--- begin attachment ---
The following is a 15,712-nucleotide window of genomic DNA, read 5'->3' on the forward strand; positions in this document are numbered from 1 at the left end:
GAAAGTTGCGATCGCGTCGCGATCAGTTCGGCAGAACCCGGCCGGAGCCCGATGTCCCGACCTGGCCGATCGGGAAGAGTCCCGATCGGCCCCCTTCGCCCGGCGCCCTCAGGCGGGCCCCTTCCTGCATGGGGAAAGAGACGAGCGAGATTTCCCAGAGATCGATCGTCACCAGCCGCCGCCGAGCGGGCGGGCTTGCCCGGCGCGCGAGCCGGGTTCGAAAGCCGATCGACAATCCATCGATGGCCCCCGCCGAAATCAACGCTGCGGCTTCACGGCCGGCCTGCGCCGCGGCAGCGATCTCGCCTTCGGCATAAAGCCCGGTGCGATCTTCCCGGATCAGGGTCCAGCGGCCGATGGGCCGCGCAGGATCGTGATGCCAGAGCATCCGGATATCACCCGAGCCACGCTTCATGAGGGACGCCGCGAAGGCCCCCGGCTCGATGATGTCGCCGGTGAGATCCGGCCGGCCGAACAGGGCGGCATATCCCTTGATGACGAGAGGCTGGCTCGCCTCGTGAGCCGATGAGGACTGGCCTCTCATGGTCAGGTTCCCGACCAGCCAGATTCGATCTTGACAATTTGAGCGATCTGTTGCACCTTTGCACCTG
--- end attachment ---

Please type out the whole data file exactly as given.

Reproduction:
The following is a 15,712-nucleotide window of genomic DNA, read 5'->3' on the forward strand; positions in this document are numbered from 1 at the left end:
GAAAGTTGCGATCGCGTCGCGATCAGTTCGGCAGAACCCGGCCGGAGCCCGATGTCCCGACCTGGCCGATCGGGAAGAGTCCCGATCGGCCCCCTTCGCCCGGCGCCCTCAGGCGGGCCCCTTCCTGCATGGGGAAAGAGACGAGCGAGATTTCCCAGAGATCGATCGTCACCAGCCGCCGCCGAGCGGGCGGGCTTGCCCGGCGCGCGAGCCGGGTTCGAAAGCCGATCGACAATCCATCGATGGCCCCCGCCGAAATCAACGCTGCGGCTTCACGGCCGGCCTGCGCCGCGGCAGCGATCTCGCCTTCGGCATAAAGCCCGGTGCGATCTTCCCGGATCAGGGTCCAGCGGCCGATGGGCCGCGCAGGATCGTGATGCCAGAGCATCCGGATATCACCCGAGCCACGCTTCATGAGGGACGCCGCGAAGGCCCCCGGCTCGATGATGTCGCCGGTGAGATCCGGCCGGCCGAACAGGGCGGCATATCCCTTGATGACGAGAGGCTGGCTCGCCTCGTGAGCCGATGAGGACTGGCCTCTCATGGTCAGGTTCCCGACCAGCCAGATTCGATCTTGACAATTTGAGCGATCTGTTGCACCTTTGCACCTG